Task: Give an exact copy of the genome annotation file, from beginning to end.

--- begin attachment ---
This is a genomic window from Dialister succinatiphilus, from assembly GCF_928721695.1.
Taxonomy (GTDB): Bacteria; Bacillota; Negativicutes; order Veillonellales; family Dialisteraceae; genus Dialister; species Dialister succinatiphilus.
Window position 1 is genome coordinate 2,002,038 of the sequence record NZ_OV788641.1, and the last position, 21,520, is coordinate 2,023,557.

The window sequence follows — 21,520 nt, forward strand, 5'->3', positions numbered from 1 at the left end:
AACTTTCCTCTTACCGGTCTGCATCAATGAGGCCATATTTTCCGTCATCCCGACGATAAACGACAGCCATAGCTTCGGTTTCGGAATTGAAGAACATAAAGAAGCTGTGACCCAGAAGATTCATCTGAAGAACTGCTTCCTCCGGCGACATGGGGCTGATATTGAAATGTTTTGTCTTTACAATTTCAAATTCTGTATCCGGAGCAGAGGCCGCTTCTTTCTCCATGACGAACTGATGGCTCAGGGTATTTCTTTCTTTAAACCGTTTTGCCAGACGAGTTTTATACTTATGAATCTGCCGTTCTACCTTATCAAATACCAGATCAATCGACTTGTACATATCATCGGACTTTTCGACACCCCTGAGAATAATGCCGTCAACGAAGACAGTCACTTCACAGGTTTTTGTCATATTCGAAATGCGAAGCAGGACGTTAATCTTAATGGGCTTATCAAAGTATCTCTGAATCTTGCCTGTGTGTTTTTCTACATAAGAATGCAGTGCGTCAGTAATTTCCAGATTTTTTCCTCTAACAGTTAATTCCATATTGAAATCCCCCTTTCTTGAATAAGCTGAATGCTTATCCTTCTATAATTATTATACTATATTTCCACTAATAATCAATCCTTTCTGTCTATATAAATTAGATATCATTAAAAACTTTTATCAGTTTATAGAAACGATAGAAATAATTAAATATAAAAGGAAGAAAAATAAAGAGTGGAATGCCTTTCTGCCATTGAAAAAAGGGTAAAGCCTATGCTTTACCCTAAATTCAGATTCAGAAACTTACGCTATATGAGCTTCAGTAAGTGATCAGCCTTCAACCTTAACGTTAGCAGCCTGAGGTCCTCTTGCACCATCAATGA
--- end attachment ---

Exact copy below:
This is a genomic window from Dialister succinatiphilus, from assembly GCF_928721695.1.
Taxonomy (GTDB): Bacteria; Bacillota; Negativicutes; order Veillonellales; family Dialisteraceae; genus Dialister; species Dialister succinatiphilus.
Window position 1 is genome coordinate 2,002,038 of the sequence record NZ_OV788641.1, and the last position, 21,520, is coordinate 2,023,557.

The window sequence follows — 21,520 nt, forward strand, 5'->3', positions numbered from 1 at the left end:
AACTTTCCTCTTACCGGTCTGCATCAATGAGGCCATATTTTCCGTCATCCCGACGATAAACGACAGCCATAGCTTCGGTTTCGGAATTGAAGAACATAAAGAAGCTGTGACCCAGAAGATTCATCTGAAGAACTGCTTCCTCCGGCGACATGGGGCTGATATTGAAATGTTTTGTCTTTACAATTTCAAATTCTGTATCCGGAGCAGAGGCCGCTTCTTTCTCCATGACGAACTGATGGCTCAGGGTATTTCTTTCTTTAAACCGTTTTGCCAGACGAGTTTTATACTTATGAATCTGCCGTTCTACCTTATCAAATACCAGATCAATCGACTTGTACATATCATCGGACTTTTCGACACCCCTGAGAATAATGCCGTCAACGAAGACAGTCACTTCACAGGTTTTTGTCATATTCGAAATGCGAAGCAGGACGTTAATCTTAATGGGCTTATCAAAGTATCTCTGAATCTTGCCTGTGTGTTTTTCTACATAAGAATGCAGTGCGTCAGTAATTTCCAGATTTTTTCCTCTAACAGTTAATTCCATATTGAAATCCCCCTTTCTTGAATAAGCTGAATGCTTATCCTTCTATAATTATTATACTATATTTCCACTAATAATCAATCCTTTCTGTCTATATAAATTAGATATCATTAAAAACTTTTATCAGTTTATAGAAACGATAGAAATAATTAAATATAAAAGGAAGAAAAATAAAGAGTGGAATGCCTTTCTGCCATTGAAAAAAGGGTAAAGCCTATGCTTTACCCTAAATTCAGATTCAGAAACTTACGCTATATGAGCTTCAGTAAGTGATCAGCCTTCAACCTTAACGTTAGCAGCCTGAGGTCCTCTTGCACCATCAATGA